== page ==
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Much of the damage from Hurricane Ian will be from flooding, but will homeowners be covered?

Ian has now regained hurricane strength after exiting the state of Florida. It’s now threatening the Carolinas.

A lot of destruction from the storm is from water. Massive storm surges inundated cities and towns along the Gulf Coast, and there’s been heavy rain across much of the state.

Anyone who has flood damage from storm surge or other water that came in from the ground up will only be covered by flood insurance – not by a regular homeowner’s insurance policy, said Karen Collins at the American Property Casualty Insurance Association.

“If somebody did have water-related damage from wind-driven rain, rain that came through wind-damaged windows, a door, or a hole in the wall or roof, this is considered wind storm damage, not flood damage,” she said.

And that is covered by regular homeowner’s insurance. But there are going to be a lot of homes in Florida with flood damage.

And only about 20% of homeowners in the state have flood insurance, according to the nonprofit Insurance Information Institute. And, that’s actually more than in other states.

“Anybody whose property is located in a high-risk flood area and has a mortgage has to have it,” said Amy Bach at the nonprofit United Policyholders, who added that means a lot of people in Fort Myers, and other cities and towns right along the Gulf Coast do likely have it.

“But, it’s everybody else that we worry about, where it’s not been mandatory for people to buy flood insurance, it’s just an expense most people can’t afford.”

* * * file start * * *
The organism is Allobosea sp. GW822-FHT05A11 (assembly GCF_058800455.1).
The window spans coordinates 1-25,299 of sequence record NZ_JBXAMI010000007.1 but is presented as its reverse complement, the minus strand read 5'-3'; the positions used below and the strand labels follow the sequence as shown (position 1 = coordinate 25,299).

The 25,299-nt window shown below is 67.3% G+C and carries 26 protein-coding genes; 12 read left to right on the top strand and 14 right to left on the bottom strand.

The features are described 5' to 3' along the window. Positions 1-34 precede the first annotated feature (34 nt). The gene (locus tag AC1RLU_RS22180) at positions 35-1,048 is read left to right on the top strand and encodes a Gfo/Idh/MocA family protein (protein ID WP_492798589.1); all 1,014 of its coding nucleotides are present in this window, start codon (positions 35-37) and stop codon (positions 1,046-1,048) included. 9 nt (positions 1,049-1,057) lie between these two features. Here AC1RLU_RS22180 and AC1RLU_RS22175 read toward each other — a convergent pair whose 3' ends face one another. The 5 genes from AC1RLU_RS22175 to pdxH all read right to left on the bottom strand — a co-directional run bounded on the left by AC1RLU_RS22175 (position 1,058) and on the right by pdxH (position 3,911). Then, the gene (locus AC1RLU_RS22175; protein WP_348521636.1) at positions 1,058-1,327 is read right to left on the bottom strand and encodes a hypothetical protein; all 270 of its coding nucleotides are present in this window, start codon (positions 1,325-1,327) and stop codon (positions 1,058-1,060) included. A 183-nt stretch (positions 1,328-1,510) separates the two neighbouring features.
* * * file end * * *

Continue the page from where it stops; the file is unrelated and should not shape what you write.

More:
People without flood insurance will be able to apply for grants from FEMA, the Federal Emergency Management Agency, Bach said, but they max out at about $38,000.

Florida’s Insurance Consumer Advocate Tasha Carter said she expects there are hundreds of thousands of homeowners who’ve been affected by the storm.

“Given the strength and size of Hurricane Ian, and its catastrophic effect on Florida, I am very concerned about the length of the potential recovery period,” she said.

This is a traumatic time for people whose homes were just damaged.

“It’s almost unbelievable, and you can’t believe this happened to you,” said Chip Merlin, a lawyer in Tampa. He said it can be hard in the midst of that trauma for people to take the necessary steps to get what they’re entitled to from their insurance company.

But – it’s important to do a couple of things quickly.

“Video everything in terms of the damage. Very shortly, it’ll start getting cleaned up and things like that. But they want to take the initial assessment of all the damage and get that all documented as soon as they possibly can,” Merlin said.

And then, Merlin said, they should get that video – and claim – into their insurance company as soon as possible, too.

“It’s so important to do because there’s gonna be this mad rush to get from everybody that’s been damaged,” and it’s going to take awhile to get everyone through the process.